Home Table of Contents What's New Image Index Copyright ScienceViews Search

Apollo Expeditions to the Moon


Scouting the Moon


Our first look at Earth rise over the eastern rim of the Moon was radioed back by Lunar Orbiter I on August 23,1966. At the moment this picture was shot, the spacecraft was flying 730 miles above the lunar far side. The photo gave man a disarming view of his own world. But the sweep of tortured lunar surface revealed in the Orbiter pictures was a dramatic preview of the unearthly realm that the Apollo astronauts would soon see.

After centuries of studying the Moon and its motions, most astronomers faced with diminishing returns - had abandoned it to lovers and poets by the time that Sputnik ushered in the space age. The hardy few who had not been wooed away to greener astronomical pastures were soon to be richly rewarded for their patience.

Before the invention of the telescope in 1608, astronomers had to be content with two good eyes and a fertile imagination to surmise the nature of the lunar surface. As a consequence they mainly devoted themselves to the mathematics of the Moon's motions relative to the Earth and Sun. The early telescopes that first revealed the crater-pocked face of the Moon touched off several centuries of speculation about the lunar surface by scientists and fiction writers alike - it often being unclear who was writing the fiction. But telescopes peering through the turbulent atmosphere of Earth have severe limitations. By 1956 the very best terrestrial telescope images of the Moon were only able to resolve objects about the size of the U.S. Capitol. Anything smaller was a mystery.

Galileo drew the Moon in 1610 and described its surface as "uneven, rough, replete with cavities and packed with protruding eminences." While a correct description, his details are unrecognizable now. Harold Urey enhanced our view of the lunar surface by creating this montage made from segments of Lick Observatory photos taken when the Sun angle was low so that shadows emphasized relief.

So the question remained: What was the lunar surface really like? While few people really believed the Moon to be made of green cheese, many scientific hypotheses cherished not long ago were equally strange and rather more ominous. They included deep fields of dust into which a spacecraft might sink; a labyrinth of "fairy castles" such as children build by dripping wet sand at the beach; electrostatic dust that might spring up and engulf an alien object; and treacherously covered crevasses into which an unwary astronaut might fall. What proved to be the most accurate prediction, however, likened the Moon to a World War I battlefield, bombarded by a rain of meteoroids throughout the millennia, and churned into a wasteland of craters and debris. The absence of an atmosphere and the low gravitational field would allow small secondary particles to be blasted from the surface by a primary meteoroid impact and thrown unimpeded halfway around the Moon. This led to the concept of a uniform blanket of ejecta over the entire Moon.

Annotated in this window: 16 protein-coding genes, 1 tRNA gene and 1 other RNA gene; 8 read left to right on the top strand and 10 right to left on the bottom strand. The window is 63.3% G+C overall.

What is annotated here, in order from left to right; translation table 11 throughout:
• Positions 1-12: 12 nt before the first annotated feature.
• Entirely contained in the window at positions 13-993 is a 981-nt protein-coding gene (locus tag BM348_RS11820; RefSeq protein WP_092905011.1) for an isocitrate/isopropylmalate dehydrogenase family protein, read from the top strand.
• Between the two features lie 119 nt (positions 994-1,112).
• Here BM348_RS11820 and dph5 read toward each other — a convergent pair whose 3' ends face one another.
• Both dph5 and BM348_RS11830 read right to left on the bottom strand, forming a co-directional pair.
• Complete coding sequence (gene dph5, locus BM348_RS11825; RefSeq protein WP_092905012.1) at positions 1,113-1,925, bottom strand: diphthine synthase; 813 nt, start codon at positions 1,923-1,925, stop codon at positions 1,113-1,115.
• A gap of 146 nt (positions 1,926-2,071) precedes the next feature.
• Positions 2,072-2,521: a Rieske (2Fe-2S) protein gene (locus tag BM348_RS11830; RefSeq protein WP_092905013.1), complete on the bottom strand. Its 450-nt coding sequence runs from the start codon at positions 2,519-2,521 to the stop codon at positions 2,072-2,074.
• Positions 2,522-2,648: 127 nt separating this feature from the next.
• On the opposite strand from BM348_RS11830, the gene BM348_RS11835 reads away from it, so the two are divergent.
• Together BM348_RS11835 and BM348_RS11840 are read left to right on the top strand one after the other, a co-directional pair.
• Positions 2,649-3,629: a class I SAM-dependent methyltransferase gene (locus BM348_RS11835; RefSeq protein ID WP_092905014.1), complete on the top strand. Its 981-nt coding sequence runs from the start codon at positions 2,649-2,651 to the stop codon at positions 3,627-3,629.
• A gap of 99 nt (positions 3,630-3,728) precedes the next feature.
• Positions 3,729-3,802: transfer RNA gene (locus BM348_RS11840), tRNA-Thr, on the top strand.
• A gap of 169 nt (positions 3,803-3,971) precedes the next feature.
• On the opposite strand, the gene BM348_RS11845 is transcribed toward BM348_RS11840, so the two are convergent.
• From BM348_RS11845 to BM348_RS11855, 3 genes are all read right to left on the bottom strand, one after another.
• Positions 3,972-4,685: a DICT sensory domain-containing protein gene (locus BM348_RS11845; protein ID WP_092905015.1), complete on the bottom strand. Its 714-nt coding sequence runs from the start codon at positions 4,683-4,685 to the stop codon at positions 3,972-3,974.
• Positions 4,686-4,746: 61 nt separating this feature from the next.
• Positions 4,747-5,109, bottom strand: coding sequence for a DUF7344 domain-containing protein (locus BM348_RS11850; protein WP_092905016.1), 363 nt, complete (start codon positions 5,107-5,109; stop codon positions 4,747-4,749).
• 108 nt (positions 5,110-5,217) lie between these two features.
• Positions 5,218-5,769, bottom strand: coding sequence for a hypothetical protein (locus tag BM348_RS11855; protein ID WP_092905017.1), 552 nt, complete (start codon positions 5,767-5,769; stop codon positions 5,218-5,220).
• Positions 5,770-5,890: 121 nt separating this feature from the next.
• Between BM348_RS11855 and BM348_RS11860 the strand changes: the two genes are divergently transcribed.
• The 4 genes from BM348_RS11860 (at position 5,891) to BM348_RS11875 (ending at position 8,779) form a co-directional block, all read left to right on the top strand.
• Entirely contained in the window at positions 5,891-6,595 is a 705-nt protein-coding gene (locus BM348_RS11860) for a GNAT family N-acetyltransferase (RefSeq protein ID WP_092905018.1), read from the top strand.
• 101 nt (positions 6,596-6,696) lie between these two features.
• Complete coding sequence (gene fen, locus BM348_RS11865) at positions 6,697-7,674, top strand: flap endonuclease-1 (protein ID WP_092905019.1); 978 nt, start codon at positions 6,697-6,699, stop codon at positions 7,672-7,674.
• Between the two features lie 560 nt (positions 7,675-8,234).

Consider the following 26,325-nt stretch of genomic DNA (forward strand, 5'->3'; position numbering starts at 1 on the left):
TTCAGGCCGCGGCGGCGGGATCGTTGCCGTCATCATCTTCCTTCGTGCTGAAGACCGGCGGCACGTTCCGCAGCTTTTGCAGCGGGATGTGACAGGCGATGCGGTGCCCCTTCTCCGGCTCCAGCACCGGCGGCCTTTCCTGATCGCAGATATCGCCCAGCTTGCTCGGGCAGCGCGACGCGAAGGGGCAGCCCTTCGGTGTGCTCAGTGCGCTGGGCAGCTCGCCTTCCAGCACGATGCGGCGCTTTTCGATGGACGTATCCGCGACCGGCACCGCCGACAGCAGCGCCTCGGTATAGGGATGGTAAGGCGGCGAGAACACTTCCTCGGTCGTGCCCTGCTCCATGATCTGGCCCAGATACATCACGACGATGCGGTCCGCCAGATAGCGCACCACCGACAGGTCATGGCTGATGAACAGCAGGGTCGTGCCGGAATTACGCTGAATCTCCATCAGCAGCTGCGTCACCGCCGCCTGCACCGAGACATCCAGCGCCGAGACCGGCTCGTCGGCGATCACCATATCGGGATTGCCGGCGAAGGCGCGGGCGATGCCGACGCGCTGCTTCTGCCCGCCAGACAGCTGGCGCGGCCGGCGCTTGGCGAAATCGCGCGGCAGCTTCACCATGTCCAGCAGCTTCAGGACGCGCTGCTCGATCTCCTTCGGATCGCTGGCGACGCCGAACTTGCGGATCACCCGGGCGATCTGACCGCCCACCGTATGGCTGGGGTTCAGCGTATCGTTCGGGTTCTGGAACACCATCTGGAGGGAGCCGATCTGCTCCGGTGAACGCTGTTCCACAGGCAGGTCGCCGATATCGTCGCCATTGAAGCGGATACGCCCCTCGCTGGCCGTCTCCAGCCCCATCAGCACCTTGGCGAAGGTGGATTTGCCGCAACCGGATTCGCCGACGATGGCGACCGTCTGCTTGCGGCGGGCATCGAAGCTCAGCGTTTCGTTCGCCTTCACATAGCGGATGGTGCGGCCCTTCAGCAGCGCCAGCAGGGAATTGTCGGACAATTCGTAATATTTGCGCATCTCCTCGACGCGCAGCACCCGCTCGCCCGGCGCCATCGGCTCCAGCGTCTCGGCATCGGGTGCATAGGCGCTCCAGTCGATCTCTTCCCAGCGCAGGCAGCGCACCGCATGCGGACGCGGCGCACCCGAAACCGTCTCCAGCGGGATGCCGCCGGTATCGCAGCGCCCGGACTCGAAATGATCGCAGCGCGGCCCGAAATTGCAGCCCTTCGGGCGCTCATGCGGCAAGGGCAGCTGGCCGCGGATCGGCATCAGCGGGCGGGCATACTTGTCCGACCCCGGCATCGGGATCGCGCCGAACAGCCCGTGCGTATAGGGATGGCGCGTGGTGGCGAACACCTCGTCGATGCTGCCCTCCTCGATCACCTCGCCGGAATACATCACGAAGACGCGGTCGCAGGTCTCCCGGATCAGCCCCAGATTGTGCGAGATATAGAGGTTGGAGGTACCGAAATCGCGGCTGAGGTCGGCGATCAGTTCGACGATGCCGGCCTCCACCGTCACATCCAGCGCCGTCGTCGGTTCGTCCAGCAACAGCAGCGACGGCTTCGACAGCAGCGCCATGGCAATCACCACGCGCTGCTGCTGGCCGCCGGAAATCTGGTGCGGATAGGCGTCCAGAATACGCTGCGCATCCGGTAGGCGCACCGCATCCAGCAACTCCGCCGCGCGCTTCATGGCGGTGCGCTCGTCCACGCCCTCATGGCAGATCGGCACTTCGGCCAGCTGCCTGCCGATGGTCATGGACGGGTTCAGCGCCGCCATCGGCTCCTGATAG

A Juno II launch vehicle was made up of an Army Ballistic Missile Agency's modified Jupiter first stage with a spin-stabilized solid-rocket upper stage developed by the Jet Propulsion Laboratory. JPL also developed the 13.4-lb Pioneer IV payload (right). Launched March 3, 1959, it helped detect and measure the second of the Earth's great radiation belts.

The Thor-Able, with more advanced upper stages, propelled the 94.4-lb Pioneer V spacecraft to escape velocity on March 11, 1960. The instrumentation of this payload (right) measured the Earth's outer magnetosphere, detected an interplanetary magnetic field, helped explain the effect of solar flares on cosmic rays, and first detected the plasma clouds emitted by the Sun during solar storms. But it told nothing new about the Moon.

An unsuccessful effort to orbit the Moon was made with the Atlas-Able launch vehicle (left) and the P-31 spacecraft (right). The launch vehicle was capable of injecting 380 lb into a translunar trajectory. The 39-in. spacecraft carried two 18.5-lb-thrust liquid-propellant engines for flight-path corrections and injection into lunar orbit.

But our story is getting ahead of itself. The surface properties of the Moon were largely unknown in 1958, a matter which assumed great practical importance when man's first journeys to the Moon began to take shape. How much weight would the surface support? What were the slopes? Were there many rocks - and of what size? Would the dust or dirt cling? What was the intensity of primary and secondary meteoroid bombardment? What was the exact size and shape of the Moon, and what were the details of the lunar gravity field into which our spaceships would one day plunge?